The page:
Despite profits soaring to levels not seen in years, airline service was a mixed bag in 2013, according to the latest Airline Quality Ratings report.
The good news: The quality of service hit an all-time high, with carriers bumping fewer travelers from flights and customer complaints to the U.S. Department of Transportation dropping by 15 percent.
The bad news: Airlines did a worse job when it comes to arriving on time, and handling bags. (Perhaps this is one of the reasons more folks are opting to get their bags wrapped in plastic).
"Some indicators got better, some got worse," said Dean E. Headley, an associate professor of marketing at Wichita State University and co-author of the annual report. "We have about 15 airlines that we track and for the most part, about half of them got better and half got worse."
Headley and his co-author Brent Bowen, dean of the College of Aviation at Embry-Riddle Aeronautical University, have calculated the Airline Quality Rating annually since 1991.
The annual rating of airlines is calculated by measuring how carriers performed in four categories: on-time performance, mishandled bags, denied boardings and customer complaints, based on data tracked by the Transportation Department.
The top-rated airline in 2013 was Virgin America. It was the second year in a row the airline topped the list. Here's a look at the top 15.
2013 airline quality ratings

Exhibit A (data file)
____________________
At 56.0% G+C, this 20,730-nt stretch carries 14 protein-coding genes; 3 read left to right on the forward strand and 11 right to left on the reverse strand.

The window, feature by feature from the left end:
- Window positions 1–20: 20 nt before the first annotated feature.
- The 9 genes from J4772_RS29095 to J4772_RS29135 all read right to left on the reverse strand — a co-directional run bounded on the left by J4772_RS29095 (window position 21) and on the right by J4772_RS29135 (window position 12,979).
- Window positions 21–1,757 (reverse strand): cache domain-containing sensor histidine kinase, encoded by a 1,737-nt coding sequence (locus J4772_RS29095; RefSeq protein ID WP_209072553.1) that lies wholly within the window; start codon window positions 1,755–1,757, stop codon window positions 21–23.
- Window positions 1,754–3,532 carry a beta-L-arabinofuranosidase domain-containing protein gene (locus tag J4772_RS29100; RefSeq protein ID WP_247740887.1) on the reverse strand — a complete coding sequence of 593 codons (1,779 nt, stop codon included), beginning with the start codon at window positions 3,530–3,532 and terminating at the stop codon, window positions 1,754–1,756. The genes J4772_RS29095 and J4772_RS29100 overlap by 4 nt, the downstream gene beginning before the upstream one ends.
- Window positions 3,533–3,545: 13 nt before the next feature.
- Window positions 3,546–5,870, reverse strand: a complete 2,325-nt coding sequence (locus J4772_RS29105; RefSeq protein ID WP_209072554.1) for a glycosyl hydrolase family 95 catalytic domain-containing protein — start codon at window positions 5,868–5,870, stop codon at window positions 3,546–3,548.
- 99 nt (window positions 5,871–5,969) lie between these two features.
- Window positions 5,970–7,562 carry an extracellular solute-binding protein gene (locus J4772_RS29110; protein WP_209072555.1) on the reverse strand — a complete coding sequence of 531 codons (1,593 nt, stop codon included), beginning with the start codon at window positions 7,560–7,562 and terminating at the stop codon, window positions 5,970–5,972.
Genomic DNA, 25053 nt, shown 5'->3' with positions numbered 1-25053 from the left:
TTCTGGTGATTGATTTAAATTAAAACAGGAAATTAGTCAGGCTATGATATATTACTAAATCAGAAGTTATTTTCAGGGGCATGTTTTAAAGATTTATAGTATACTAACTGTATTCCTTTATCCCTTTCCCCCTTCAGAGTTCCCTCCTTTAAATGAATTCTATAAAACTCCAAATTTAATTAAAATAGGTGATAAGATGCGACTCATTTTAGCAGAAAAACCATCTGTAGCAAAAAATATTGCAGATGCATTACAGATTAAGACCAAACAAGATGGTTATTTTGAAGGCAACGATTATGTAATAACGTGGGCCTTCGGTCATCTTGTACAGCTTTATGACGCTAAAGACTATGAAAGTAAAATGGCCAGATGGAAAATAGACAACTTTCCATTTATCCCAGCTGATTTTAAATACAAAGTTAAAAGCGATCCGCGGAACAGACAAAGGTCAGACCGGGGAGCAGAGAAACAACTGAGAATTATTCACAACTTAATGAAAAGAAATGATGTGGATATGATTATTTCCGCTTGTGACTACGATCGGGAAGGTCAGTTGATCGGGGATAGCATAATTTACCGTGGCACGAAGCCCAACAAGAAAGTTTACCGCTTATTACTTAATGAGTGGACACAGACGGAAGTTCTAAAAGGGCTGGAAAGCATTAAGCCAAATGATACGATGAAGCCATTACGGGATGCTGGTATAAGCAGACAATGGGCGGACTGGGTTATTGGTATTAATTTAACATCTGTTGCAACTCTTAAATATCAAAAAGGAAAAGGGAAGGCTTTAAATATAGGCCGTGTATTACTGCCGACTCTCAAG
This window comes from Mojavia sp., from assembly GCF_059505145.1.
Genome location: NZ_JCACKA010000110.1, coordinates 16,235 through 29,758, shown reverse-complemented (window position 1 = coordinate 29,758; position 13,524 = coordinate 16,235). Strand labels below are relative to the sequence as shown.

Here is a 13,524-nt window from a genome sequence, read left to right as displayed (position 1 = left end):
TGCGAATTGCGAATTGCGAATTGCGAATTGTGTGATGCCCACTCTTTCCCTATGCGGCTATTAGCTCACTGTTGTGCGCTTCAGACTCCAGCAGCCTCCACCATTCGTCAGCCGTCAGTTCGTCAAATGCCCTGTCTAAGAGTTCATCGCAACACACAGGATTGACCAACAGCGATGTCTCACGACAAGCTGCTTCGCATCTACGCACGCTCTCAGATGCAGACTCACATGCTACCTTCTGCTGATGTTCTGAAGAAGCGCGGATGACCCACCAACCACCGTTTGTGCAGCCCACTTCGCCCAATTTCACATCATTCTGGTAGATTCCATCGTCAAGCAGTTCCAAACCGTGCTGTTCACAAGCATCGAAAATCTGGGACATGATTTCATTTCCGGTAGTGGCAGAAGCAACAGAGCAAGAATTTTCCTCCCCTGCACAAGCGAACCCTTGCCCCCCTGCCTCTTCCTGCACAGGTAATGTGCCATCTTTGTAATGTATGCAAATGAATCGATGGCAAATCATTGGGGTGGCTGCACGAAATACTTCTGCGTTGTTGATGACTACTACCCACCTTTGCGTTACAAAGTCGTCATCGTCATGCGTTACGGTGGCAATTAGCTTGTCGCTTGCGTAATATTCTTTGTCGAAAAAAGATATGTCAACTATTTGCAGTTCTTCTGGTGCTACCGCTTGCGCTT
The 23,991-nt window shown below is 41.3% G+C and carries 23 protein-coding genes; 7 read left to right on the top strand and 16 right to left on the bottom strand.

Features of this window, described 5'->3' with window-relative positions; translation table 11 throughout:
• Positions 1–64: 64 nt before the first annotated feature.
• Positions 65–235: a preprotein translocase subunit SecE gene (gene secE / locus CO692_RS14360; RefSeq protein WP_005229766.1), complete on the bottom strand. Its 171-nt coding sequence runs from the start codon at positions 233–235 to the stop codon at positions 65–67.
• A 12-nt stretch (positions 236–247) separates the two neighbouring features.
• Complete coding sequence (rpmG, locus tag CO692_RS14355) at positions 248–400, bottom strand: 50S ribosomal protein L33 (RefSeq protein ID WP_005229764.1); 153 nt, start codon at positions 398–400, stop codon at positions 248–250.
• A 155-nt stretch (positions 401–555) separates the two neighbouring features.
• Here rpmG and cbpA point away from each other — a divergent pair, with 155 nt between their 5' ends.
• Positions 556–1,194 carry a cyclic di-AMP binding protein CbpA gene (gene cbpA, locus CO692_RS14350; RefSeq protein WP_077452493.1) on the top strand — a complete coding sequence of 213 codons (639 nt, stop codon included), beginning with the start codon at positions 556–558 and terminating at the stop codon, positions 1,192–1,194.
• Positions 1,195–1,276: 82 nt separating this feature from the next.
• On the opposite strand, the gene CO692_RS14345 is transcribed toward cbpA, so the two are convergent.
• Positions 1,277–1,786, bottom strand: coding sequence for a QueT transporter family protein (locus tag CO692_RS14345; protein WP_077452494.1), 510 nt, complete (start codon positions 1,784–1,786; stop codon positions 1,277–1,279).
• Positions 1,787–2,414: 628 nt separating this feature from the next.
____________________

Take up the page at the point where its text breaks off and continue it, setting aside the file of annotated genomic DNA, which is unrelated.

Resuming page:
- Virgin America
- Alaska Airlines
- American Eagle
United up, Southwest down
Two airlines stood out in the annual report on service.
United improved its performance in all four categories. While that is certainly encouraging for United travelers, Headley says the airline had plenty of room for improvement.
"They had a horrible complaint rating a year ago and they really had nowhere to go but up," he said.
By comparison, Southwest, which is in the midst of completing its merger with AirTran, saw its performance drop across the board. Headley said that could be a sign Southwest is struggling with growing pains.
"Many people always prefer Southwest Airlines, but yet their system is getting a lot more complex," he said. "They are adding a lot of routes, they are growing, and we all know that is a difficult job in today's environment."
Overall, the industry has come a long way from 2007 when the AQR recorded its lowest scores.
First published April 7 2014, 8:40 AM
Philip J. LeBeau is a CNBC auto and airline industry reporter based at the network's Chicago bureau. He is also editor of the Behind the Wheel section on CNBC.com.
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Prior to joining CNBC, LeBeau served as a media relations specialist for Van Kampen Funds in Oak Brook Terrace, Ill. Previously, he held general assignment reporting positions at KCNC-TV, the CBS affiliate in Denver, and KAKE-TV, the ABC affiliate in Wichita, Kan. LeBeau began his career as a field producer at WCCO-TV in Minneapolis, where he wrote, produced and researched consumer stories. He graduated from the University of Missouri-Columbia School of Journalism with a bachelor's degree in journalism and broadcasting.